Artist Interview: Gary Webb on Sculpture & Winsor & Newton Pigment Markers
Gary Webb is a sculptor known primarily for his bold use of colour and material. A graduate of Goldsmiths and represented by The Approach gallery, His sculpture Dreamy Bathroom was a star of Frieze 2015 and he is also an artist behind the new revolutionary launch of the Winsor & Newton Pigment Marker.
We caught up with Gary to find out more about his sculpture and what kind of materials he likes to use, from aluminium to glass to light and paper and pens. A regular exhibitor at the Cass Sculpture Foundation, he gives us a sneak preview into his upcoming commission, and shares his insight on using the Pigment Markers.
Pictured above: The Sound of the Blue Light
Hi Gary! So tell us, how did you first get into sculpture?
I don't know. It was so long ago. I've always worked with it, since I was fourteen, maybe even earlier. It just had more freedom than painting, and more choices, to use materials from the world. With painting it's just paint, but I can use paint and glass and metal and sand and light and who knows what else. The choice is more extendable with one's life, rather than painting windows like you're in a prison. Like painters do.
What kind of recurring themes run through your work?
Colour. It kinds of comes through and somehow it's all quite different but it's also all from the same guy.
The Pooing Dutchman
Do you have a favourite piece?
A few. I really like The Sound of the Blue Light. That's a nice piece. And The Pooing Dutchman. Can I say that? I'm gonna say that.
What are your favourite materials to work with?
Pretty much everything, but I like aluminium. It goes through lots of pushing and shoving but still remains secure and solid. It's manageable, you can heft it about.
Do you draw a lot in the beginning, to help realise your final sculptures?
Quite a bit, not all the time. A drawing could be lying around for ten years and then it gets made. Sometimes it's just a couple of months old. And sometimes the sculptures require no drawings, but it's just nice to use them. The drawings capture the feeling of the piece.
What was the reception to Dreamy Bathroom at Frieze?
Well we got in the paper twice! There were big photos of it in The Evening Standard. So that's kind of all right.
What are you working on at the moment?
A leg piece for the Cass Sculpture Foundation. It's cast aluminium. So I'm waiting to get the green light to move on with it. It starts with polystyrene, I carve that to make the mould, then coat it in non-toxic waterbased material a bit like plaster but not as heavy. We make moulds and cast it in aluminium, then slot it all together and weld and bolt it together. And you're not taught any of this stuff. It's all kind of unmade. You just need a basic knowledge of getting something to stand up and make sure they're not gonna squash your kids! It's just about always doing and pushing and learning processes quite early on.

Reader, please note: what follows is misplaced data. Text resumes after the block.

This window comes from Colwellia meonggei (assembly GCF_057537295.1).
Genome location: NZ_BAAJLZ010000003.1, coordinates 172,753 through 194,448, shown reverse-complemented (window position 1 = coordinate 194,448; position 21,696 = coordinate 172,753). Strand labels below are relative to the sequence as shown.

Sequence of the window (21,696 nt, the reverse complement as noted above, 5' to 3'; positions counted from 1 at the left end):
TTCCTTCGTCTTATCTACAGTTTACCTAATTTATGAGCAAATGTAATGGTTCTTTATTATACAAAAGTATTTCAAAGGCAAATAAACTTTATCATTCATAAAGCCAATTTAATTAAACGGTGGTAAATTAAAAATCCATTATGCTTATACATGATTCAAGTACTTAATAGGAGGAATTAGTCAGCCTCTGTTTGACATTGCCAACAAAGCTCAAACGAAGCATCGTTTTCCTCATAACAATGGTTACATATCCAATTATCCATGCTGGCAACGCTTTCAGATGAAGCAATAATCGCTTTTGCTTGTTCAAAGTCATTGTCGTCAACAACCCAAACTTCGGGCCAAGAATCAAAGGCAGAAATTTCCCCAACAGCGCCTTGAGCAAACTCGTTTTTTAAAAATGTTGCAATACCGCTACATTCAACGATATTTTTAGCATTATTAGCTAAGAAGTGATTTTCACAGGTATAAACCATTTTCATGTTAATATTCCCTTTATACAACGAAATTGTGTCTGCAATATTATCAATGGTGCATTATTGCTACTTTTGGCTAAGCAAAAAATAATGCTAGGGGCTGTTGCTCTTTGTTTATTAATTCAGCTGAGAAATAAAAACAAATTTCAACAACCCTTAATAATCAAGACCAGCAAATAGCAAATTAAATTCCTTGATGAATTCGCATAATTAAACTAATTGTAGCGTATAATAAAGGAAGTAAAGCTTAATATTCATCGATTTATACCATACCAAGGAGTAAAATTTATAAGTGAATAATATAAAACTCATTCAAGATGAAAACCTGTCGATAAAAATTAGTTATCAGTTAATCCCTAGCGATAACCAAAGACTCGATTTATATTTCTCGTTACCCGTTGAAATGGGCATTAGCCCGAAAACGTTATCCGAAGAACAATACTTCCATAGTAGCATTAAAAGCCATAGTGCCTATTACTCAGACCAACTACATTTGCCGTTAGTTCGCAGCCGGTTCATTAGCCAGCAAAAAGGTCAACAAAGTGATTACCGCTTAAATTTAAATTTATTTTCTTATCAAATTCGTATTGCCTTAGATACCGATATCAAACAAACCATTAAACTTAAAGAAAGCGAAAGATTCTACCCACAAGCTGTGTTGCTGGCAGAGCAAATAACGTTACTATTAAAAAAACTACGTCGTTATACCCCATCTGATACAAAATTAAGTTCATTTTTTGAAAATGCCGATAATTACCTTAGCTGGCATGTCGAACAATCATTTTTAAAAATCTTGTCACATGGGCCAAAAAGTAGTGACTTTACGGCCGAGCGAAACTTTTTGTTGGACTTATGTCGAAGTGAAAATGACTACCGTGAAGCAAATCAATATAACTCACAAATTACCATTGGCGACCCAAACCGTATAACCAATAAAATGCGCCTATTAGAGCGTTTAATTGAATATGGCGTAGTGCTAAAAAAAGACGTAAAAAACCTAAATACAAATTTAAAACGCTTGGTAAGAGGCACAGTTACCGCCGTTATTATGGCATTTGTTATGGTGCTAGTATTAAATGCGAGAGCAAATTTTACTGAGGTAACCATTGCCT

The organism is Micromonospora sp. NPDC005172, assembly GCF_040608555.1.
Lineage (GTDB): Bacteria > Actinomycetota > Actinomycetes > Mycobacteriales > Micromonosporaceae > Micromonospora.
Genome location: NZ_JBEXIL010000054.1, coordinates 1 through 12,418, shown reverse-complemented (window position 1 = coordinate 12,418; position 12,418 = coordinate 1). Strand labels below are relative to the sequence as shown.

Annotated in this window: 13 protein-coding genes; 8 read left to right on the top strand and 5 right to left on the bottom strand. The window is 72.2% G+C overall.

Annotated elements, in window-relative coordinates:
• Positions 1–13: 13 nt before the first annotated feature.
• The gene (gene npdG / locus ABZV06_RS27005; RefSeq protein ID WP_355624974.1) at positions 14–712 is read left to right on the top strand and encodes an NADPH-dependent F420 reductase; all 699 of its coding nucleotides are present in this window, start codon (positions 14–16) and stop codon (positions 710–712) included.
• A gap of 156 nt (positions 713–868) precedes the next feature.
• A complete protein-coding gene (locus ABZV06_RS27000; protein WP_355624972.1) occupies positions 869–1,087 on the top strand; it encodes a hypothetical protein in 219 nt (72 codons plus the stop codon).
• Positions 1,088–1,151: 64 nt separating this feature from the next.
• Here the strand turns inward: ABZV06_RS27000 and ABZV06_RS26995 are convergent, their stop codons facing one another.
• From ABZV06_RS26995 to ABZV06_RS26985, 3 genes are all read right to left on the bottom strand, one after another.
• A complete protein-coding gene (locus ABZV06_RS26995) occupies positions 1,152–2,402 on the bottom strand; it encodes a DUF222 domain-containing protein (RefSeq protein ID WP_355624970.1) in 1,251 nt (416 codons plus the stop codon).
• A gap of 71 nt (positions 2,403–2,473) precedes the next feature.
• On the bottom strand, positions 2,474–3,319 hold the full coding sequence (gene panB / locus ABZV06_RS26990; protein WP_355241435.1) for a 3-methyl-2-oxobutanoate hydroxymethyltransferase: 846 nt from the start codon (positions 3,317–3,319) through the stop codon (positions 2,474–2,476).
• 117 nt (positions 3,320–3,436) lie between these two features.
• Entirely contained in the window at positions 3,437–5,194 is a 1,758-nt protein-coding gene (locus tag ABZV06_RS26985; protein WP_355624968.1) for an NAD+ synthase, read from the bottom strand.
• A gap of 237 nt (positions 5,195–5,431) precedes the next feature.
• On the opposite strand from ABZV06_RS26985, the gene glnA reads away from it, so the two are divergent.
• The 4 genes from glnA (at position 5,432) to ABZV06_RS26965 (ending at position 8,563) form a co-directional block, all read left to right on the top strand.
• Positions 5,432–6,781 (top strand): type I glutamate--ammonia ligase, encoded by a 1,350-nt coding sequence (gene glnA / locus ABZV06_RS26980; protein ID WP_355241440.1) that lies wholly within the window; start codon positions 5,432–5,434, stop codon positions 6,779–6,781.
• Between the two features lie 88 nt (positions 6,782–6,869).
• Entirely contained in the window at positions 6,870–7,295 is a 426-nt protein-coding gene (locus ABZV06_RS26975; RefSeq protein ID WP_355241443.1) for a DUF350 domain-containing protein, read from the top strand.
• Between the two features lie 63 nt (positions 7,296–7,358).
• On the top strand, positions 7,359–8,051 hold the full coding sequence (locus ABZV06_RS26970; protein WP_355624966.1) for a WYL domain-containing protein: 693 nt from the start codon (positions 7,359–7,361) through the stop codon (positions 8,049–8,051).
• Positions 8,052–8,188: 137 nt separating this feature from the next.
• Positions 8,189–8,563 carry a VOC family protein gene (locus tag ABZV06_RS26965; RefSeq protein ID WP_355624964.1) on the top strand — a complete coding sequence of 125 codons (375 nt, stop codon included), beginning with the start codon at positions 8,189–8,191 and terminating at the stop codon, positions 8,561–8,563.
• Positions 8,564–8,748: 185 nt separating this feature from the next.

You’re an artist behind the campaign of Winsor & Newton Pigment Markers – what is it you like about these extraordinary pens?
The blending of the colours. You can pick out the red and blend it with the yellow, and then wipe it to the left on a bit of spare paper, and it's clean and the colour returns. They just offer this ongoing saga of drawing. I use them on the Pigment Marker paper, because all my drawings tend to be on A4, and I've always used lots of different brands of pens to make my marks and indicate those pieces in 3D. But I've never really had that blending technique, and it brings in a different atmosphere to the drawings. It means I'm able to let the thing drag on, go down a new road. They give me more options.
What kinds of surfaces have you used them on, aside from the Pigment Marker paper?
I've used them on loads. On glass, tests on casted aluminium and drawing over the top of it...the next step is to use them on a 3D surface. They're more than just an illustration tool.
What would your tips for using these Pigment Markers be for someone who hasn’t used them before?
The white blender pen includes white ink, so you can use it to pastelise the colours, whereas the colourless blender is just clear so the liquid all runs together, and you get more purity of colour.
But my top tips would be to blend it, clean it and see. Just give them a go.
Get the Winsor & Newton Pigment Markers yourself to try out their blending qualities.
Visit The Approach website to find out more about Gary Webb's sculpture.
Images are courtesy the artist and The Approach, London.